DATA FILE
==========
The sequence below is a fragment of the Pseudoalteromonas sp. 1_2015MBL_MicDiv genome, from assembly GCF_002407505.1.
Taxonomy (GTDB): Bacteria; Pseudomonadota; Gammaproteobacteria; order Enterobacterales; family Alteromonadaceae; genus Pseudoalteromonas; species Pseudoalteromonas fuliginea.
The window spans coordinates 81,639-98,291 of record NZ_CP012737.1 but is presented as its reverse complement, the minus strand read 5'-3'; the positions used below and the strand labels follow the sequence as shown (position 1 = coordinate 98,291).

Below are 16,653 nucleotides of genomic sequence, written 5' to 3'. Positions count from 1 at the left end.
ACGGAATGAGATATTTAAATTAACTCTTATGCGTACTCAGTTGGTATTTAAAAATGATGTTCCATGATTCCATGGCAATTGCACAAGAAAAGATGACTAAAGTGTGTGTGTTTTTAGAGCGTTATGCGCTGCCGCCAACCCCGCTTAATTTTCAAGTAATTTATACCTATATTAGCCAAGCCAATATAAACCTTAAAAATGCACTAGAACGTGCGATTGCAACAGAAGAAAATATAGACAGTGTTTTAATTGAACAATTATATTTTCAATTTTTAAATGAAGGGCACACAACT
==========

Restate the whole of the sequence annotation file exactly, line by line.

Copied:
The sequence below is a fragment of the Pseudoalteromonas sp. 1_2015MBL_MicDiv genome, from assembly GCF_002407505.1.
Taxonomy (GTDB): Bacteria; Pseudomonadota; Gammaproteobacteria; order Enterobacterales; family Alteromonadaceae; genus Pseudoalteromonas; species Pseudoalteromonas fuliginea.
The window spans coordinates 81,639-98,291 of record NZ_CP012737.1 but is presented as its reverse complement, the minus strand read 5'-3'; the positions used below and the strand labels follow the sequence as shown (position 1 = coordinate 98,291).

Below are 16,653 nucleotides of genomic sequence, written 5' to 3'. Positions count from 1 at the left end.
ACGGAATGAGATATTTAAATTAACTCTTATGCGTACTCAGTTGGTATTTAAAAATGATGTTCCATGATTCCATGGCAATTGCACAAGAAAAGATGACTAAAGTGTGTGTGTTTTTAGAGCGTTATGCGCTGCCGCCAACCCCGCTTAATTTTCAAGTAATTTATACCTATATTAGCCAAGCCAATATAAACCTTAAAAATGCACTAGAACGTGCGATTGCAACAGAAGAAAATATAGACAGTGTTTTAATTGAACAATTATATTTTCAATTTTTAAATGAAGGGCACACAACT